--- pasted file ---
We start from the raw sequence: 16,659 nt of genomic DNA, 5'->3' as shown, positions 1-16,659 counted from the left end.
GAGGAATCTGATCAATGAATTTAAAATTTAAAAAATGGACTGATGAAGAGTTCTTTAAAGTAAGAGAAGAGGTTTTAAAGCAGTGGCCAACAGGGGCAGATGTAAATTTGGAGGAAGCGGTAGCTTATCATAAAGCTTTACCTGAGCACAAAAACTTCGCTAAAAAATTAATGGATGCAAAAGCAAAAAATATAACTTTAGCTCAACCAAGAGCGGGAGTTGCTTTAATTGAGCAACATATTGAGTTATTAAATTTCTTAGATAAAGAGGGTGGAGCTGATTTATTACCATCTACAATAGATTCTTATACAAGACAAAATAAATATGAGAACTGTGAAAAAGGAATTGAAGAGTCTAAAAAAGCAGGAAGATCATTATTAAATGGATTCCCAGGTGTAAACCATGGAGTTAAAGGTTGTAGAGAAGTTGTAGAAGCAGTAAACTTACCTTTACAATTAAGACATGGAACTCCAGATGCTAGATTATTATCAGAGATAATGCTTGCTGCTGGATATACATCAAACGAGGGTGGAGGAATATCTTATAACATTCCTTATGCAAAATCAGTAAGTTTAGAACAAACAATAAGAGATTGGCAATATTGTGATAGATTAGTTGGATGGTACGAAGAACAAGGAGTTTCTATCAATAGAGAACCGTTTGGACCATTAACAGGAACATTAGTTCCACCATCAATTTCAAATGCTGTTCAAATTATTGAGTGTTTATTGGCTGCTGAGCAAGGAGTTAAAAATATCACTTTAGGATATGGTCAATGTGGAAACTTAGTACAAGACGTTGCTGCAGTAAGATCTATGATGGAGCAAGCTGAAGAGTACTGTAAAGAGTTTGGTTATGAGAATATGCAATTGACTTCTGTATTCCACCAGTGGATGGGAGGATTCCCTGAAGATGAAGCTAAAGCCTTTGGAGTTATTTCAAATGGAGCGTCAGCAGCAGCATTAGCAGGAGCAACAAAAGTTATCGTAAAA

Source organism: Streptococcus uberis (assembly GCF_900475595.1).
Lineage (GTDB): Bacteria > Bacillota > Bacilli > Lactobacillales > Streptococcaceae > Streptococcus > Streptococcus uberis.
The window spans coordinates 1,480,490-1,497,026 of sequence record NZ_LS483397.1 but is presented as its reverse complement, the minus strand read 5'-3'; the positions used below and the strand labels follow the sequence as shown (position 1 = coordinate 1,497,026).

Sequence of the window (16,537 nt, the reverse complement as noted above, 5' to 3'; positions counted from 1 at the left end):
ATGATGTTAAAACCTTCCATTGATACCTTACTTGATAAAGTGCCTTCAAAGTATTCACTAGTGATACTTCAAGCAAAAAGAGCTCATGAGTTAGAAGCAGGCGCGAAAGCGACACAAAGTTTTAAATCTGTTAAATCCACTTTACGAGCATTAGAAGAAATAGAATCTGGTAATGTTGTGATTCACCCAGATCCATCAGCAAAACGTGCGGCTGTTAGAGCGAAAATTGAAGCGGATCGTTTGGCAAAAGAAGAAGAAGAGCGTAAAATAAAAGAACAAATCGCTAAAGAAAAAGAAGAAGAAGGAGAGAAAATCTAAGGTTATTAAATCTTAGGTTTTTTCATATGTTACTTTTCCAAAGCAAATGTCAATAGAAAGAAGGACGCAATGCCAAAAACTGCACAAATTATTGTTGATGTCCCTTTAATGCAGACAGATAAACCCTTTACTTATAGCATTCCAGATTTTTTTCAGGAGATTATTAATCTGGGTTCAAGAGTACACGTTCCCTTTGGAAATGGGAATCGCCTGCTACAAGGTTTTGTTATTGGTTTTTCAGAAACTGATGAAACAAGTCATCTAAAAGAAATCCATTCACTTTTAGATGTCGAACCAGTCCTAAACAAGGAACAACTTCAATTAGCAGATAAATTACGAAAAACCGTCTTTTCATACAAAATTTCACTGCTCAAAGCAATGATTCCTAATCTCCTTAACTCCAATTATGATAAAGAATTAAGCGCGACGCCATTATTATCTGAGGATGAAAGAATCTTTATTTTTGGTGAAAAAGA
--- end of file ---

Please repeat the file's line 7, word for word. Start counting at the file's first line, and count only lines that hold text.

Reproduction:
ATGATGTTAAAACCTTCCATTGATACCTTACTTGATAAAGTGCCTTCAAAGTATTCACTAGTGATACTTCAAGCAAAAAGAGCTCATGAGTTAGAAGCAGGCGCGAAAGCGACACAAAGTTTTAAATCTGTTAAATCCACTTTACGAGCATTAGAAGAAATAGAATCTGGTAATGTTGTGATTCACCCAGATCCATCAGCAAAACGTGCGGCTGTTAGAGCGAAAATTGAAGCGGATCGTTTGGCAAAAGAAGAAGAAGAGCGTAAAATAAAAGAACAAATCGCTAAAGAAAAAGAAGAAGAAGGAGAGAAAATCTAAGGTTATTAAATCTTAGGTTTTTTCATATGTTACTTTTCCAAAGCAAATGTCAATAGAAAGAAGGACGCAATGCCAAAAACTGCACAAATTATTGTTGATGTCCCTTTAATGCAGACAGATAAACCCTTTACTTATAGCATTCCAGATTTTTTTCAGGAGATTATTAATCTGGGTTCAAGAGTACACGTTCCCTTTGGAAATGGGAATCGCCTGCTACAAGGTTTTGTTATTGGTTTTTCAGAAACTGATGAAACAAGTCATCTAAAAGAAATCCATTCACTTTTAGATGTCGAACCAGTCCTAAACAAGGAACAACTTCAATTAGCAGATAAATTACGAAAAACCGTCTTTTCATACAAAATTTCACTGCTCAAAGCAATGATTCCTAATCTCCTTAACTCCAATTATGATAAAGAATTAAGCGCGACGCCATTATTATCTGAGGATGAAAGAATCTTTATTTTTGGTGAAAAAGA